And Granderson really was excited to see Mets fans. If you’ve attended games, you see him doing more than any other player in baseball to interact with the fans. He took time to sign autographs and take pictures with fans. Occasionally, while in the on deck circle, he’d greet a fan or two.
Even before he packed his bags to head to LA to join the current World Series favorites, he took time to send a message to Mets fans:
— New York Mets (@Mets) August 19, 2017
In every sense of the word, Curtis Granderson is a class act. If anyone deserves the opportunity to win a World Series ring, it’s him. Here’s hoping he gets it.
Thank you for all that you were and for the ride. The entire Mets organization was better for you being here, and you will be sorely missed by the fans. Hopefully with you being a free agent, you find your way back to the Mets.
If not, hitting a grand slam in your final at-bat is quite a way to end your Mets career:
— FanSportsClips (@FanSportsClips) August 18, 2017
Good luck and thanks for the ride Curtis Granderson.
While many Mets fans wanted Amed Rosario or Dominic Smith to be the first major call-up of the 2017 season, with Zack Wheeler‘s potentially season ending injury, that honor is going to go to Mets right-handed pitcher Chris Flexen.
Heading into the 2017 season, Flexen was added to the 40 man roster to protect him from the Rule 5 Draft, and Mets Minors rated him the Mets 20th best prospect. As noted in the prospect analysis, Flexen had all the tools to be a good starting pitcher. His fastball is the mid to upper 90s. His curveball was a devastating out pitch. What was holding him back was the refinement of his change-up, and his delivery.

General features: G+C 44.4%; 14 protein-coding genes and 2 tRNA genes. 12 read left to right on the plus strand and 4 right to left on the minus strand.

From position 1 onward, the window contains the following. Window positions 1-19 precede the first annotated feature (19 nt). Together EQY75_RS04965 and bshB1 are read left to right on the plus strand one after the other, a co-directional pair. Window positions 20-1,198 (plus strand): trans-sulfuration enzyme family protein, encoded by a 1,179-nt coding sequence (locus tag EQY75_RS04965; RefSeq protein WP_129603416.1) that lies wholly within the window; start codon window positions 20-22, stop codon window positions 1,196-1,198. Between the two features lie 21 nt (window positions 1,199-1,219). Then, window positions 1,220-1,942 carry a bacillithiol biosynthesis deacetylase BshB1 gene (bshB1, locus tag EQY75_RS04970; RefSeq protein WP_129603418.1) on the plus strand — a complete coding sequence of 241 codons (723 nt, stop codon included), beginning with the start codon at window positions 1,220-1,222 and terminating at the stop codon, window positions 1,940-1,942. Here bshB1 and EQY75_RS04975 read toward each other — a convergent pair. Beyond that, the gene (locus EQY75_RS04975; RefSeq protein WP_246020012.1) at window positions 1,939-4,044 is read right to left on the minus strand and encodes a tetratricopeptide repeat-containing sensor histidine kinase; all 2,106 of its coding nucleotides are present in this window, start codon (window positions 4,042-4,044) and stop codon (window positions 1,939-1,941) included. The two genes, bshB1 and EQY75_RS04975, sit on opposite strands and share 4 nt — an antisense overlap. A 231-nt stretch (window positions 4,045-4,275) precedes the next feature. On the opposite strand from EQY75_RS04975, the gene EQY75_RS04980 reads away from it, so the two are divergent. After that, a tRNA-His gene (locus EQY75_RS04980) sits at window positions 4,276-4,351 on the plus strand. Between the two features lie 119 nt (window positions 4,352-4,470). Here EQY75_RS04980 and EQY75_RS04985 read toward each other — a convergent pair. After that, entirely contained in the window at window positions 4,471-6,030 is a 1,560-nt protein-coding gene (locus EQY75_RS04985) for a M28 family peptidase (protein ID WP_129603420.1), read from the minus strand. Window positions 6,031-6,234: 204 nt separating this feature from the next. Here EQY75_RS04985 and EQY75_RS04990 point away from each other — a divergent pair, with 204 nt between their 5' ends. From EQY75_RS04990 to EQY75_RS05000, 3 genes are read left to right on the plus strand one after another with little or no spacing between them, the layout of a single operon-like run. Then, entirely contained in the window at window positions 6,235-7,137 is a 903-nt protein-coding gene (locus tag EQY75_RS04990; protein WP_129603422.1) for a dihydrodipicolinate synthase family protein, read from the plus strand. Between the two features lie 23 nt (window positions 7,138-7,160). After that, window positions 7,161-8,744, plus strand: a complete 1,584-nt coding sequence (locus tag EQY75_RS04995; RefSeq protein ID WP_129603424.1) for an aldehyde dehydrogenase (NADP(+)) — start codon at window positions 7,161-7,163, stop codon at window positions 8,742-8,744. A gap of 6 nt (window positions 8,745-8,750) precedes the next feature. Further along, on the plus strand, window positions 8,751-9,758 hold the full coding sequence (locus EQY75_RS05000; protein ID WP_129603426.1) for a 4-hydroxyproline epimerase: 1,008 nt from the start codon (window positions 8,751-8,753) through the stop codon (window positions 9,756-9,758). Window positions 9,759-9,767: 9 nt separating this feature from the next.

In 10 starts this year, Flexen is 6-1 with two complete games, a 1.76 ERA, 0.815 WHIP, and a 9.2 K/9. For a pitcher that spent much of his professional career struggling with control he has dropped his BB/9 from 3.4 last year to 1.5 this year. Opposing batters are hitting just .183/.217/.260 against him. Put simply, Flexen has been a dominant starting pitcher this year who has certainly earned a call to the major leagues.
When he toes the rubber on a major league mound for the first time tonight, Flexen brings not just his big right arm, but he also brings hope in what has been an otherwise dismal 2018 season.
He brings the hope Matt Harvey did when he went from a start in 2012 to starting the 2013 All Star Game. He brings the hope we saw when Jacob deGrom took an unexpected opportunity and became the 2014 National League Rookie of the Year. Noah Syndergaard and his 100 MPH gave you hope the 2015 Mets could win a World Series, and he did his part being the only Mets pitcher to win a World Series Game at Citi Field. We also had hope that hot June afternoon when Steven Matz and his grandfather become beloved figures.